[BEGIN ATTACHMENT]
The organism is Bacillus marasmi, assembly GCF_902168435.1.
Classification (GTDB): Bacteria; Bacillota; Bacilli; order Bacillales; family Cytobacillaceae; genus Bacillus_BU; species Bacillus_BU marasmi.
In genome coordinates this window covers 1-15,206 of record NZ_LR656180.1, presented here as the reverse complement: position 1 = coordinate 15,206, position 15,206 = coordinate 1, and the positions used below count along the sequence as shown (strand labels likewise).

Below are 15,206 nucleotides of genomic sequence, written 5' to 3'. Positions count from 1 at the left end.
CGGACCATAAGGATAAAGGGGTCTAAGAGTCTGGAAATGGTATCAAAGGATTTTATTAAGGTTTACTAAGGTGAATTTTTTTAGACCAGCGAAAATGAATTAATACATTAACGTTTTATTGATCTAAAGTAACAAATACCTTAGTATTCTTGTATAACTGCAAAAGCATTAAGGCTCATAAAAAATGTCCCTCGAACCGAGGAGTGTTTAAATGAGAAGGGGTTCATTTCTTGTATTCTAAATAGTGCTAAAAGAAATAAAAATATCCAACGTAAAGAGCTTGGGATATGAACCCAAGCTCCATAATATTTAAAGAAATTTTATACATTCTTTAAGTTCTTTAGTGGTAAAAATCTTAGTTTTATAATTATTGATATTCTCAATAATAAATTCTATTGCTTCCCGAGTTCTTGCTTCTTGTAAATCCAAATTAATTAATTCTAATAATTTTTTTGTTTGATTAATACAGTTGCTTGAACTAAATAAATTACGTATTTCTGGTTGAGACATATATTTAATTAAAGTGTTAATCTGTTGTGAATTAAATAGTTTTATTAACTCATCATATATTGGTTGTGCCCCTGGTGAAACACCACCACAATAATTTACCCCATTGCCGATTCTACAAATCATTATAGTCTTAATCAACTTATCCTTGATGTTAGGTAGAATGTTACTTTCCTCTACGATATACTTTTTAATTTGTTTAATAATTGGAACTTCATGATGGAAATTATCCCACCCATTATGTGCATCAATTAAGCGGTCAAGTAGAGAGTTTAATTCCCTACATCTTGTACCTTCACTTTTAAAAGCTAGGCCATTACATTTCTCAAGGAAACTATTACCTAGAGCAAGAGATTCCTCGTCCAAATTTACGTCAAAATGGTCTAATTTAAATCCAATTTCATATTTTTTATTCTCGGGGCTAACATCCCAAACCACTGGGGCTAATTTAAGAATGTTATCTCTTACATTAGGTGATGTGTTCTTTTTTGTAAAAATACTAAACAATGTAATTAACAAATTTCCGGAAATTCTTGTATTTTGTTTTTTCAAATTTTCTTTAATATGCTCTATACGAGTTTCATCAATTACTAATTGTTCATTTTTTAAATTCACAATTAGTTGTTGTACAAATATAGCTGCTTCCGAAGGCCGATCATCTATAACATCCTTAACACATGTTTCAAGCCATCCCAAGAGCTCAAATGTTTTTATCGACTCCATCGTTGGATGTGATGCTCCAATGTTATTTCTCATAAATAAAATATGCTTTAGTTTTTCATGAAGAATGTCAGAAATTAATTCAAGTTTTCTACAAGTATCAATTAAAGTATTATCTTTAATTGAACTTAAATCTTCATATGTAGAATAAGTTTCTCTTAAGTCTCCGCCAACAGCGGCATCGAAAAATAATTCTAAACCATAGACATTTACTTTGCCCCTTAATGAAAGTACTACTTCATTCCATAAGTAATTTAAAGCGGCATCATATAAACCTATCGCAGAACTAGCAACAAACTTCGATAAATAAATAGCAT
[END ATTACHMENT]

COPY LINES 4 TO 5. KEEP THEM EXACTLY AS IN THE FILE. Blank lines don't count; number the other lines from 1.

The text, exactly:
Below are 15,206 nucleotides of genomic sequence, written 5' to 3'. Positions count from 1 at the left end.
CGGACCATAAGGATAAAGGGGTCTAAGAGTCTGGAAATGGTATCAAAGGATTTTATTAAGGTTTACTAAGGTGAATTTTTTTAGACCAGCGAAAATGAATTAATACATTAACGTTTTATTGATCTAAAGTAACAAATACCTTAGTATTCTTGTATAACTGCAAAAGCATTAAGGCTCATAAAAAATGTCCCTCGAACCGAGGAGTGTTTAAATGAGAAGGGGTTCATTTCTTGTATTCTAAATAGTGCTAAAAGAAATAAAAATATCCAACGTAAAGAGCTTGGGATATGAACCCAAGCTCCATAATATTTAAAGAAATTTTATACATTCTTTAAGTTCTTTAGTGGTAAAAATCTTAGTTTTATAATTATTGATATTCTCAATAATAAATTCTATTGCTTCCCGAGTTCTTGCTTCTTGTAAATCCAAATTAATTAATTCTAATAATTTTTTTGTTTGATTAATACAGTTGCTTGAACTAAATAAATTACGTATTTCTGGTTGAGACATATATTTAATTAAAGTGTTAATCTGTTGTGAATTAAATAGTTTTATTAACTCATCATATATTGGTTGTGCCCCTGGTGAAACACCACCACAATAATTTACCCCATTGCCGATTCTACAAATCATTATAGTCTTAATCAACTTATCCTTGATGTTAGGTAGAATGTTACTTTCCTCTACGATATACTTTTTAATTTGTTTAATAATTGGAACTTCATGATGGAAATTATCCCACCCATTATGTGCATCAATTAAGCGGTCAAGTAGAGAGTTTAATTCCCTACATCTTGTACCTTCACTTTTAAAAGCTAGGCCATTACATTTCTCAAGGAAACTATTACCTAGAGCAAGAGATTCCTCGTCCAAATTTACGTCAAAATGGTCTAATTTAAATCCAATTTCATATTTTTTATTCTCGGGGCTAACATCCCAAACCACTGGGGCTAATTTAAGAATGTTATCTCTTACATTAGGTGATGTGTTCTTTTTTGTAAAAATACTAAACAATGTAATTAACAAATTTCCGGAAATTCTTGTATTTTGTTTTTTCAAATTTTCTTTAATATGCTCTATACGAGTTTCATCAATTACTAATTGTTCATTTTTTAAATTCACAATTAGTTGTTGTACAAATATAGCTGCTTCCGAAGGCCGATCATCTATAACATCCTTAACACATGTTTCAAGCCATCCCAAGAGCTCAAATGTTTTTATCGACTCCATCGTTGGATGTGATGCTCCAATGTTATTTCTCATAAATAAAATATGCTTTAGTTTTTCATGAAGAATGTCAGAAATTAATTCAAGTTTTCTACAAGTATCAATTAAAGTATTATCTTTAATTGAACTTAAATCTTCATATGTAGAATAAGTTTCTCTTAAGTCTCCGCCAACAGCGGCATCGAAAAATAATTCTAAACCATAGACATTTACTTTGCCCCTTAATGAAAGTACTACTTCATTCCATAAGTAATTTAAAGCGGCATCATATAAACCTATCGCAGAACTAGCAACAAACTTCGATAAATAAATAGCAT